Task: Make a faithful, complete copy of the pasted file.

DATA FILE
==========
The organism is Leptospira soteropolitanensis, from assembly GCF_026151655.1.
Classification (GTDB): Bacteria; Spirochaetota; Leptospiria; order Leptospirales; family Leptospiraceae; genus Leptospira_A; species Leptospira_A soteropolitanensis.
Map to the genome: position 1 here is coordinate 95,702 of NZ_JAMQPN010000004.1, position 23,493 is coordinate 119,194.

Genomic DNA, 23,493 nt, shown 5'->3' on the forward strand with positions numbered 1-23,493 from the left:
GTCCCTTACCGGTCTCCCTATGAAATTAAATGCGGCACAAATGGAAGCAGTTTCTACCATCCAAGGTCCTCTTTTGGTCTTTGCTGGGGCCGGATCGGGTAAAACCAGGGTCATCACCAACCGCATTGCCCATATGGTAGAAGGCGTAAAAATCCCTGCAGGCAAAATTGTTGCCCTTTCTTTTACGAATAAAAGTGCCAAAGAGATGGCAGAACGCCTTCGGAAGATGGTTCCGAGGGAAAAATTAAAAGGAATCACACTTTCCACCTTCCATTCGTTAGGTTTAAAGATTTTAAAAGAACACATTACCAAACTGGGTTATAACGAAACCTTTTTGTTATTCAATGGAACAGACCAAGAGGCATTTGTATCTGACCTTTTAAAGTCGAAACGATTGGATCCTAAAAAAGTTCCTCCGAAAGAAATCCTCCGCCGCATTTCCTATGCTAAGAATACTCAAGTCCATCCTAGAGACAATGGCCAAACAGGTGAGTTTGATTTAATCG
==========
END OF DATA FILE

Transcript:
The organism is Leptospira soteropolitanensis, from assembly GCF_026151655.1.
Classification (GTDB): Bacteria; Spirochaetota; Leptospiria; order Leptospirales; family Leptospiraceae; genus Leptospira_A; species Leptospira_A soteropolitanensis.
Map to the genome: position 1 here is coordinate 95,702 of NZ_JAMQPN010000004.1, position 23,493 is coordinate 119,194.

Genomic DNA, 23,493 nt, shown 5'->3' on the forward strand with positions numbered 1-23,493 from the left:
GTCCCTTACCGGTCTCCCTATGAAATTAAATGCGGCACAAATGGAAGCAGTTTCTACCATCCAAGGTCCTCTTTTGGTCTTTGCTGGGGCCGGATCGGGTAAAACCAGGGTCATCACCAACCGCATTGCCCATATGGTAGAAGGCGTAAAAATCCCTGCAGGCAAAATTGTTGCCCTTTCTTTTACGAATAAAAGTGCCAAAGAGATGGCAGAACGCCTTCGGAAGATGGTTCCGAGGGAAAAATTAAAAGGAATCACACTTTCCACCTTCCATTCGTTAGGTTTAAAGATTTTAAAAGAACACATTACCAAACTGGGTTATAACGAAACCTTTTTGTTATTCAATGGAACAGACCAAGAGGCATTTGTATCTGACCTTTTAAAGTCGAAACGATTGGATCCTAAAAAAGTTCCTCCGAAAGAAATCCTCCGCCGCATTTCCTATGCTAAGAATACTCAAGTCCATCCTAGAGACAATGGCCAAACAGGTGAGTTTGATTTAATCG